$listeners = explode('',$listeners[1]);

// output to the world //
echo "Currently <b>$listeners[0]</b> people are watching the live stream!";

Once you have amended the admin password, server name and port the code above will then connect to your server and read the /admin/stats XML file. From here it will literally pick out the content shown between the <listeners></listeners> tags and that then becomes the $listeners[0] variable, simply place this wherever you want to display the amount of current viewers.

Notes

  • This code may or may not work depending on if your hosting provider allows the file_get_contents function – In my case I use my own dedicated servers and it works without issue, if you have any problems I’m sure I can sort something for you!
  • You can show the amount of sources, file connections and so on by amending the code to reflect the correct tags – A full list of tags can be seen by visiting the youricecastservername.com:8000/admin/stats page
  • You can find a live working example of this script here or actually see it in place here
  • Finally, you can download the script by clicking here

Disable Virtualmin Two-factor Authentication

Virtualmin is constantly being developed and gaining ever useful features, and for a while now has featured two-factor authentication which is great, although what happens if you get locked out of your system? As long as you have SSH or console access then you can follow the steps below to easily get back in.

Disabling two-factor authentication for a single user

  • Get root SSH or console access
  • Edit the file /etc/webmin/miniserv.users, comment out the current line for the user then create a fresh copy above it
  • Remove any mention of “totp” and the long string of characters near the end and save, for example your file should now look like the following:
...
root:x::::::::0:0:::
#root:x::::::::0:0:totp:ZZZZZZZZZZZZZZZZ:
...
  • Restart Webmin and log back in normally

Disabling two-factor authentication entirely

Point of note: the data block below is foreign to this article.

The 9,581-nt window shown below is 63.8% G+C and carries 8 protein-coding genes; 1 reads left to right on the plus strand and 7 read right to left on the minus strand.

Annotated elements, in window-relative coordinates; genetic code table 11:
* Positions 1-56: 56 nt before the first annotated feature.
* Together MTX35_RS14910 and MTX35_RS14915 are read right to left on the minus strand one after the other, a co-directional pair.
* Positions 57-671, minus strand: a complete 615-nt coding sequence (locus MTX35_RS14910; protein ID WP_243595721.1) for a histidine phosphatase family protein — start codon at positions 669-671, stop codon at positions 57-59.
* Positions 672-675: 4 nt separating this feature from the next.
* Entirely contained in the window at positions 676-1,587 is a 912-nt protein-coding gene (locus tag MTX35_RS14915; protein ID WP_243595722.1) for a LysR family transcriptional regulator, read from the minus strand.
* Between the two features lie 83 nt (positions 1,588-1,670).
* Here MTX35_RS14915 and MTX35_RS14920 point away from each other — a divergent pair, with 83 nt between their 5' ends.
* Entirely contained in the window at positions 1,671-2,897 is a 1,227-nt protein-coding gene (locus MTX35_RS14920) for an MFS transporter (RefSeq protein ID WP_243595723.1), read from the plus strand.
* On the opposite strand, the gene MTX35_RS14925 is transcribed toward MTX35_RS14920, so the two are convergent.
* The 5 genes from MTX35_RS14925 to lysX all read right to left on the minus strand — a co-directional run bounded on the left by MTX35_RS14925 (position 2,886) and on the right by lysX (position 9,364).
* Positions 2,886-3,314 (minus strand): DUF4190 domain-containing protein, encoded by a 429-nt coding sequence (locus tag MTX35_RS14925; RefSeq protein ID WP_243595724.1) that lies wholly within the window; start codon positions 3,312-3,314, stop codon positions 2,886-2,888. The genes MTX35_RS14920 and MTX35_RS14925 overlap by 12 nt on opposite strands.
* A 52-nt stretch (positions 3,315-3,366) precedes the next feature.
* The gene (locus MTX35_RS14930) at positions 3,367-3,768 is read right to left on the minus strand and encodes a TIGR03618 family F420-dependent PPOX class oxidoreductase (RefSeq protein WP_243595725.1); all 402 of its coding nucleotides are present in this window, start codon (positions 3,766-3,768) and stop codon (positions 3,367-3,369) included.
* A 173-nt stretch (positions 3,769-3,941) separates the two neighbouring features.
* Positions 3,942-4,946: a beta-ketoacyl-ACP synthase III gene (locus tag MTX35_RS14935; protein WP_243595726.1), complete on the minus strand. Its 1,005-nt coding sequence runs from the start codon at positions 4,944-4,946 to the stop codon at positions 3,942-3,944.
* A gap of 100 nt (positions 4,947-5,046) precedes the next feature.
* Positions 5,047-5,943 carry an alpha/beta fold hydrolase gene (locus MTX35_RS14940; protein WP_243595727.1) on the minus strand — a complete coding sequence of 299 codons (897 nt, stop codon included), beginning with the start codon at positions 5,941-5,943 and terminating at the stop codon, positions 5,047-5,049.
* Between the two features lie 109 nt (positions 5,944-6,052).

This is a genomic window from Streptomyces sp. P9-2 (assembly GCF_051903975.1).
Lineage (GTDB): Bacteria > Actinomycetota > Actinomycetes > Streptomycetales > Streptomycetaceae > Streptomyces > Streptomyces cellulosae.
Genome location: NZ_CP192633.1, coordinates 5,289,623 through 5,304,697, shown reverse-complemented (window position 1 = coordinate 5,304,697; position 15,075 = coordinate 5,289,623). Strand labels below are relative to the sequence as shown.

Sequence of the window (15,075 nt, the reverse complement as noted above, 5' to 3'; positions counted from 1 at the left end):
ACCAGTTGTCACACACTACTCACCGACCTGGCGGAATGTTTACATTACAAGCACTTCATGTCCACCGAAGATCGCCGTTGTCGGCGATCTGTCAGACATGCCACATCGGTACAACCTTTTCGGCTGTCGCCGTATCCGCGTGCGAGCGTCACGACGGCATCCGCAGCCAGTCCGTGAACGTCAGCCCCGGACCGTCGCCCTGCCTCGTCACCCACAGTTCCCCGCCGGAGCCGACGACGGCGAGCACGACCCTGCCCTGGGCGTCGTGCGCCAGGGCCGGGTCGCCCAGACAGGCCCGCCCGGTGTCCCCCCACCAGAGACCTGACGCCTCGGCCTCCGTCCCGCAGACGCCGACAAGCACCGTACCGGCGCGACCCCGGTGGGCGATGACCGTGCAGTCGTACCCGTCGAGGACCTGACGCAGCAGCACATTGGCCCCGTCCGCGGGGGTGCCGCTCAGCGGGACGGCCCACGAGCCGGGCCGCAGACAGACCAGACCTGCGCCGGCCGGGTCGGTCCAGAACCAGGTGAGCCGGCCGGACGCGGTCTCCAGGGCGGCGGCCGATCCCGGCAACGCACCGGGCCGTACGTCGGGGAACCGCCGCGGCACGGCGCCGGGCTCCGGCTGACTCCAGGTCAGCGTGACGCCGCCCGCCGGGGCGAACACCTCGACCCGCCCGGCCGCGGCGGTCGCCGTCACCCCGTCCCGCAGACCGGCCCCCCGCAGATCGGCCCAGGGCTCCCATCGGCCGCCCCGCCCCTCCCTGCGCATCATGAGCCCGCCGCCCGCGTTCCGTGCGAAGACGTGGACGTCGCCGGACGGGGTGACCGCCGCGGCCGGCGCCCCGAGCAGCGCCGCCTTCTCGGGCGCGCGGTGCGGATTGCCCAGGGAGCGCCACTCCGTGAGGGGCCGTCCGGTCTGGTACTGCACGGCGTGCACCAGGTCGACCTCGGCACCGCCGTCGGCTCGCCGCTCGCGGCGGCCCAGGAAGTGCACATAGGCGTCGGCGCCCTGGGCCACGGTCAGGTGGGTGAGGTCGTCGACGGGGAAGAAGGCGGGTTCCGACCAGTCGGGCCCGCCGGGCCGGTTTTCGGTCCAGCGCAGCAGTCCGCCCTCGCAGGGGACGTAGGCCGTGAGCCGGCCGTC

• Get root SSH or console access
  • Edit the file /etc/webmin/miniserv.conf and find the line “twofactor_provider=totp” and replace with “twofactor_provider=” and save
  • Edit the /etc/webmin/miniserv.users as mentioned above
  • Restart Webmin and log back in normally

Notes

  • I’ve had success with this on Webmin 1.760 running on CentOS 7.0

How to List the Contents of a Web Directory

Any good web host will secure the contents of website directories which don’t have an index page by not allowing the  files or folders to be listed, instead you’ll get a 403 error page saying access is forbidden. Whilst this is good in practice, sometimes you might actually need to list the contents – and its simple to enable on an Apache web server – add one line to your .htaccess file and you’re done!

How it’s done

Options +Indexes

Notes

  • If you have access you can edit your web server configuration and make it global

Add a NAS drive to your Livedrive account for free

I used to be a customer of popular cloud backup service Livedrive. The upload and download speeds were nothing to shout about and one annoyance was having to pay extra to add a NAS drive to your account, but there is a workaround!

How so?

All you need to do is add a symbolic link to your NAS drive from your computer. Think of a symbolic link as a fancy shortcut, the only difference being it masks the destination instead of taking you straight there – you’ll see what I mean when you read on.

Imagine you have a Windows computer with your NAS drive with the root of the drive already mapped to Z:, you have a folder on your NAS called MyFiles and would be able to browse to Z:\MyFiles to see whatever is stored there. Next imagine we have a folder called C:\Backup which is already uploading to your Livedrive account, using  the following command we will make C:\Backup\MyFiles lead to your NAS and in turn be included with your Livedrive backup.

mklink /d "C:\Backup\MyFiles" "Z:\MyFiles"

For me, this worked absolutely fine and I had a couple of TB uploaded without ever being caught out. I’ve since jumped ship to Amazon Drive, whilst it is more expensive per year I’ve got it running from multiple computers and the upload and download speed always tops out my connection, so I can’t complain!

Notes

  • Use the above guide at your own risk – I won’t be held liable if anything happens to your Livedrive account, files or anything else because of this!
  • This doesn’t work with Dropbox or Google Drive  – sorry
  • You only need to run the command once, after that the link will be remembered
  • To remove the link just delete it as you would any other  file or folder